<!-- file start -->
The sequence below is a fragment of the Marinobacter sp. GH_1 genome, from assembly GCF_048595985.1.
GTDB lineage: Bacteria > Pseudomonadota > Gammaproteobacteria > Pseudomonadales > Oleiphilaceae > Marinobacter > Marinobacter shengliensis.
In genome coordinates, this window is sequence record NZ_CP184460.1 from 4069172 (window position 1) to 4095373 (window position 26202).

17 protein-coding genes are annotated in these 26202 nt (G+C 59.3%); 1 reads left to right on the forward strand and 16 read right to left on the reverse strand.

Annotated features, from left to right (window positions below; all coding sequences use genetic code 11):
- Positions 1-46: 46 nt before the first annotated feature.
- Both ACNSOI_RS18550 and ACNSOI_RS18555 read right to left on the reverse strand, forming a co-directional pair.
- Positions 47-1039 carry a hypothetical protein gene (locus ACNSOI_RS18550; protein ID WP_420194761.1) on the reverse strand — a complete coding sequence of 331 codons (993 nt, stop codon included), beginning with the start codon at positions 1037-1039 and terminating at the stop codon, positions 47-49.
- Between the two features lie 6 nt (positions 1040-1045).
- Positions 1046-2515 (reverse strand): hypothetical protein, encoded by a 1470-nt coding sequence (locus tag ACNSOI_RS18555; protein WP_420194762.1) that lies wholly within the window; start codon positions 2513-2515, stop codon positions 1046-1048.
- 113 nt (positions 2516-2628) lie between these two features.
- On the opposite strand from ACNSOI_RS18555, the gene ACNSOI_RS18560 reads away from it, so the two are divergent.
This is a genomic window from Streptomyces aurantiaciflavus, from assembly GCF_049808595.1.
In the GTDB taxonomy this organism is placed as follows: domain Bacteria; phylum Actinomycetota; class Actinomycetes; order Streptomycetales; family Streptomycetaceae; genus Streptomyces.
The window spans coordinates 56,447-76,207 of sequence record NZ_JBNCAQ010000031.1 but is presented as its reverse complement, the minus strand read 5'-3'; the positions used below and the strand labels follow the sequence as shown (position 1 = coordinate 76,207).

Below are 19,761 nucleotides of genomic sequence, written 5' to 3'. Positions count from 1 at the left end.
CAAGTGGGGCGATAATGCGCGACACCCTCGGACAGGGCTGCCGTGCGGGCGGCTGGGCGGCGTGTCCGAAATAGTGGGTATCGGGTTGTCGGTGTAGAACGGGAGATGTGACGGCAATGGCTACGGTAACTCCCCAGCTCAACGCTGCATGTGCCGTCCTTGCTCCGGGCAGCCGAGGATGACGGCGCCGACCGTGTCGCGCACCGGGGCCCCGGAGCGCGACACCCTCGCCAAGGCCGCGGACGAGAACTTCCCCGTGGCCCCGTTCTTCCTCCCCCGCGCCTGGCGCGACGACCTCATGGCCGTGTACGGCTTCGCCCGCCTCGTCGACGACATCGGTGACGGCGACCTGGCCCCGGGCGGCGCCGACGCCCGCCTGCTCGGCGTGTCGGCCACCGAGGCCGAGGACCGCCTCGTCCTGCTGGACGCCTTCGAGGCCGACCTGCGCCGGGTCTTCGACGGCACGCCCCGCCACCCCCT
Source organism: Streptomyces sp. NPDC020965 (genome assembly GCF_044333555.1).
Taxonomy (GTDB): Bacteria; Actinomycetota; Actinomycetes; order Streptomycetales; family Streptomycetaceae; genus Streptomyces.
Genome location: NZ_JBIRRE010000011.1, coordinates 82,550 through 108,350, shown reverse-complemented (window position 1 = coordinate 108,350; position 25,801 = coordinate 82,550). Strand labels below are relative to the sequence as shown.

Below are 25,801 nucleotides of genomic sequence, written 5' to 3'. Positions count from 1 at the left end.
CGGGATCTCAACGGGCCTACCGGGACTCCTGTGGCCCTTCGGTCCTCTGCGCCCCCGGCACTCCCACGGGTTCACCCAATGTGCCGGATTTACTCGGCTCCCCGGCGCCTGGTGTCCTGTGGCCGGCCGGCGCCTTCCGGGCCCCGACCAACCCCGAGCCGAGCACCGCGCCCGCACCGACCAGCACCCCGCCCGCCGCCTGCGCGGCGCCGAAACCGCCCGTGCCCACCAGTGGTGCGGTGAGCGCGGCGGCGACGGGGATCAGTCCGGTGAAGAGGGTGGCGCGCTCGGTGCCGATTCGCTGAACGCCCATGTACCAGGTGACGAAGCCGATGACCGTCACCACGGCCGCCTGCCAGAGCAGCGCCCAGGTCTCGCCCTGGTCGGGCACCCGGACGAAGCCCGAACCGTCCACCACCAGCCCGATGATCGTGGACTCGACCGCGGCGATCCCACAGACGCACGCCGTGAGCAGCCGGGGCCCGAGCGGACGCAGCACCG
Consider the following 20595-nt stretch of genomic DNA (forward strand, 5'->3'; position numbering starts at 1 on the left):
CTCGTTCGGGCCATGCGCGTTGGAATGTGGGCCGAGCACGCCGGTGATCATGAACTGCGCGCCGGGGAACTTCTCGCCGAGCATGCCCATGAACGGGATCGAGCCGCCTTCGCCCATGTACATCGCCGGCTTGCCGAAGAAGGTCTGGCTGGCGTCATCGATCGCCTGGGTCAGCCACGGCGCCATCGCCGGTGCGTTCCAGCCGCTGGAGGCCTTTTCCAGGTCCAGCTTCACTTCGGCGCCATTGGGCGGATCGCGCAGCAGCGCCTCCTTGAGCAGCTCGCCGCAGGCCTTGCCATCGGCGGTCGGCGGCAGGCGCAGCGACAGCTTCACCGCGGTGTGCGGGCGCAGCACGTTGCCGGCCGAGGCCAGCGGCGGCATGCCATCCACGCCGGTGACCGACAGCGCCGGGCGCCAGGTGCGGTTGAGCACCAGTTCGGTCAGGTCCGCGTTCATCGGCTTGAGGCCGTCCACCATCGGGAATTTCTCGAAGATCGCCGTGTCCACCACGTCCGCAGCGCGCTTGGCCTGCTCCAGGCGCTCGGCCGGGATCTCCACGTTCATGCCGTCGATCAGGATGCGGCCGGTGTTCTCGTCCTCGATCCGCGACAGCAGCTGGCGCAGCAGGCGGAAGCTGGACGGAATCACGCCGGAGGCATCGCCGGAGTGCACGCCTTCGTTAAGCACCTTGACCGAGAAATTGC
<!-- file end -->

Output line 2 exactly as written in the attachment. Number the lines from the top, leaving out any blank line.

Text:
GTDB lineage: Bacteria > Pseudomonadota > Gammaproteobacteria > Pseudomonadales > Oleiphilaceae > Marinobacter > Marinobacter shengliensis.